teenager with asperger's syndrome interests

Those with Asperger’s Syndrome may be more likely to really engage with a task for a long period of time. Again this is largely to do with the their interest. I think this has really helped my teenager stay focused as he knows what he wants (to be a computer games programmer). The teenager with Asperger’s syndrome is more likely to be internally motivated, because they do things on their terms, what they want to do. This is really useful now my son is at an age when thinking about University, as he is less likely to need rewards and praise in return for independent learning.

Taking things literally

A teenager with Asperger’s Syndrome may take everything as black or white, this makes things simple and uncomplicated. For a parent this is amazing – drugs are wrong; smoking is wrong; I could go on but I may get embarrassing. Needless to say my son generally avoids behaviours that are considered dangerous/illegal, things he has been told that he should not do. I have a very thoughtful teenage son who listens to what I say and takes it on board. An example of this is how he does not waste money and is now paying for his driving lessons.

Lack of Social Awareness

Of course a lack of social awareness is generally a bad thing but there are positives to it too. A benefit for a teenager with Asperger’s Syndrome is that they are less likely to get hurt. Not being able to read the signs of so-called friends letting them down, I think can be a good thing (although very painful for the parent). One of the biggest fears I have is one of my children successfully committing suicide and I think without the teenage-friend-wars, or succumb to peer pressure, therefore it is hopefully less likely to happen.

This lack of social awareness means that the teenager with Asperger’s Syndrome may take the lead, without worrying that someone else may want to do it. They KNOW that they are knowledgeable about something and put themselves forward. My son often thinks he is right (and often is) and will not be afraid to vocalise it (note this is not always the case with everything, but I am focusing on the positive). An example of this is the fact that my son has a great memory, this is pretty beneficial when it comes to remembering routes. He has great accuracy too and I am pretty sure he did this for the orientation part of his Duke of Edinburgh.

With little understanding of social norms those with Asperger’s Syndrome are good at contributing without wasting time on small talk. They have no hidden agenda and may be straight to the point, especially with issues that others are worried about bringing up, or when considering the unpopular. They are not over-emotional and can see things logically that others may not. This makes it easier for them to prioritise and stay focused – especially beneficial for their career. The teenager with Asperger’s Syndrome may take things on face value – including people. This means that they are less likely to judge people based on society’s constraints (gender/age/appearance stereotypes for example).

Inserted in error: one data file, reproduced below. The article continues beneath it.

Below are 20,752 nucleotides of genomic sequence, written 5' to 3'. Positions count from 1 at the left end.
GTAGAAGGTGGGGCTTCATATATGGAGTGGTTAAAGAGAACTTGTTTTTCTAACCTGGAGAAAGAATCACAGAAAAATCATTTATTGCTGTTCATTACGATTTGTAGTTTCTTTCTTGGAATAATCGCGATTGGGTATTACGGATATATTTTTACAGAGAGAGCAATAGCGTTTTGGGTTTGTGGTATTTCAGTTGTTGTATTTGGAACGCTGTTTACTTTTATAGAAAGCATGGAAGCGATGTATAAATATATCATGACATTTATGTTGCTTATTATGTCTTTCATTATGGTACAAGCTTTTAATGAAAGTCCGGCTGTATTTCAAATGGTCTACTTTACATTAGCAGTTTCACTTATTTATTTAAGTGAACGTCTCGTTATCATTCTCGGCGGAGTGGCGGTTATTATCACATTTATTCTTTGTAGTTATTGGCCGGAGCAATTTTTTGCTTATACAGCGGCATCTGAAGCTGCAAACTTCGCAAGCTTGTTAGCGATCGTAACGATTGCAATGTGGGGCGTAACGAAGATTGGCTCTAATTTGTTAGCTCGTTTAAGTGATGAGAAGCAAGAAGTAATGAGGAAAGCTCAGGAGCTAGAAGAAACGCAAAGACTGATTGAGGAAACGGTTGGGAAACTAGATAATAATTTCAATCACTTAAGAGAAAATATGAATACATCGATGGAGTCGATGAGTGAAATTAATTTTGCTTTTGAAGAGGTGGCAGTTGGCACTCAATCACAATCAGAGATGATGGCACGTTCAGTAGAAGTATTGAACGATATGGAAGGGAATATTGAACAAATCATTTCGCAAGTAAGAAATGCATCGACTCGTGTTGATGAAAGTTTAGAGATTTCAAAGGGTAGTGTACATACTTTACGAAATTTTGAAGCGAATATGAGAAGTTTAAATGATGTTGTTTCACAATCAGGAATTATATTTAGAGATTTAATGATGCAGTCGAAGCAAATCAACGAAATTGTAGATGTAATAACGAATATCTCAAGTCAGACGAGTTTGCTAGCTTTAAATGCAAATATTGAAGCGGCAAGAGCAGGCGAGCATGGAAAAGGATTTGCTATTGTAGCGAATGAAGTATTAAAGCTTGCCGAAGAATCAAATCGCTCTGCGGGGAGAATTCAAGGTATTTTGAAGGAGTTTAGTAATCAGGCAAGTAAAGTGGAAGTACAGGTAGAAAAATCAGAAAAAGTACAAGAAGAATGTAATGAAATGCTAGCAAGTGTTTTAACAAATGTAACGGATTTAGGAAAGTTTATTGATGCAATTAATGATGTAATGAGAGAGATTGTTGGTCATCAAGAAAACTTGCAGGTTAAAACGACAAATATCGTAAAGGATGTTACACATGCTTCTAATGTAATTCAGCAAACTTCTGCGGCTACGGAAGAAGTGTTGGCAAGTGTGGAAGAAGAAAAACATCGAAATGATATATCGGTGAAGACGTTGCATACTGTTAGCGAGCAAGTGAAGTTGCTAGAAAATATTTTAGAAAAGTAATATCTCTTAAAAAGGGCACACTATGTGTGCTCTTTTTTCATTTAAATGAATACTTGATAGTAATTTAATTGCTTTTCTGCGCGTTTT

It may be the case that the teenager with Asperger’s Syndrome does not know how to behave in social situations, and so tries to learn the “right” way to behave. Therefore becoming more socially desirable than someone who acts from emotion. I know that if my son has offered to make me a cup of tea, or asks if I am okay – then he’s put even more thought into it than those it comes to naturally.

benefits of a teenager with aspergers syndrome

Rigid Routines – or Being Organised

I would like to think about the routines as the teenager with Asperger’s Syndrome being reliable and organised (although I am aware that my son’s routines aren’t as rigid as some/or used to be). What this means is I know when he will get up in the morning and he is always ready for school on time. With British Summer Time and the clocks going forwards I have really struggled to get into the new routine (and so has my Sensory Seeker that does not understand the clock changes). However, to my teenager with Asperger’s Syndrome the time is just the time, same as it has always been.

Cannot see the bigger picture

Not being able to see the bigger picture means that the benefit for a teenager with Asperger’s Syndrome is that they can focus their attention to detail. This means that they may pick up on things that others may miss. Concentrating on these details can make them a bit of a perfectionist, but you know that they will do a good job.

benefits of a teenager with aspergers syndrome

Hopefully some of these characteristics are personality, and his younger (normal trait) brother will be just the same. From everything I hear about teenagers though, I will not hold my breath.

Do you have teenagers? What are they like? Do they have Asperger’s Syndrome or not?

Ethans Escapades